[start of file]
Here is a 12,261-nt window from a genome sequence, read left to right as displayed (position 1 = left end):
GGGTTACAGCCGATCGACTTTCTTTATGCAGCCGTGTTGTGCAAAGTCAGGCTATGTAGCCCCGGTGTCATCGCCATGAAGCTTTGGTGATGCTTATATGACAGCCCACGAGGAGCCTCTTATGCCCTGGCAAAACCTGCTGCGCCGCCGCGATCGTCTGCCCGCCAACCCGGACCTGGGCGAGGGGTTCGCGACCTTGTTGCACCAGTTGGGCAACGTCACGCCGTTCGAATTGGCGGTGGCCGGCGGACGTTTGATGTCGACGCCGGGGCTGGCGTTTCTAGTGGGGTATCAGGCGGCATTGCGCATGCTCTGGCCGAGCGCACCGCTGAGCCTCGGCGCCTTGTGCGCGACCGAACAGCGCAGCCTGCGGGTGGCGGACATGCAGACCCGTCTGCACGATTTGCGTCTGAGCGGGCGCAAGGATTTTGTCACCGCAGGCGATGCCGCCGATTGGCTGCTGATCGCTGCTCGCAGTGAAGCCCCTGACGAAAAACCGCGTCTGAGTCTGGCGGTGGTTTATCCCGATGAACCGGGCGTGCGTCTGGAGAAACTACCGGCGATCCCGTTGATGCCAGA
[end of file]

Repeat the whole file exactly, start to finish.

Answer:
Here is a 12,261-nt window from a genome sequence, read left to right as displayed (position 1 = left end):
GGGTTACAGCCGATCGACTTTCTTTATGCAGCCGTGTTGTGCAAAGTCAGGCTATGTAGCCCCGGTGTCATCGCCATGAAGCTTTGGTGATGCTTATATGACAGCCCACGAGGAGCCTCTTATGCCCTGGCAAAACCTGCTGCGCCGCCGCGATCGTCTGCCCGCCAACCCGGACCTGGGCGAGGGGTTCGCGACCTTGTTGCACCAGTTGGGCAACGTCACGCCGTTCGAATTGGCGGTGGCCGGCGGACGTTTGATGTCGACGCCGGGGCTGGCGTTTCTAGTGGGGTATCAGGCGGCATTGCGCATGCTCTGGCCGAGCGCACCGCTGAGCCTCGGCGCCTTGTGCGCGACCGAACAGCGCAGCCTGCGGGTGGCGGACATGCAGACCCGTCTGCACGATTTGCGTCTGAGCGGGCGCAAGGATTTTGTCACCGCAGGCGATGCCGCCGATTGGCTGCTGATCGCTGCTCGCAGTGAAGCCCCTGACGAAAAACCGCGTCTGAGTCTGGCGGTGGTTTATCCCGATGAACCGGGCGTGCGTCTGGAGAAACTACCGGCGATCCCGTTGATGCCAGA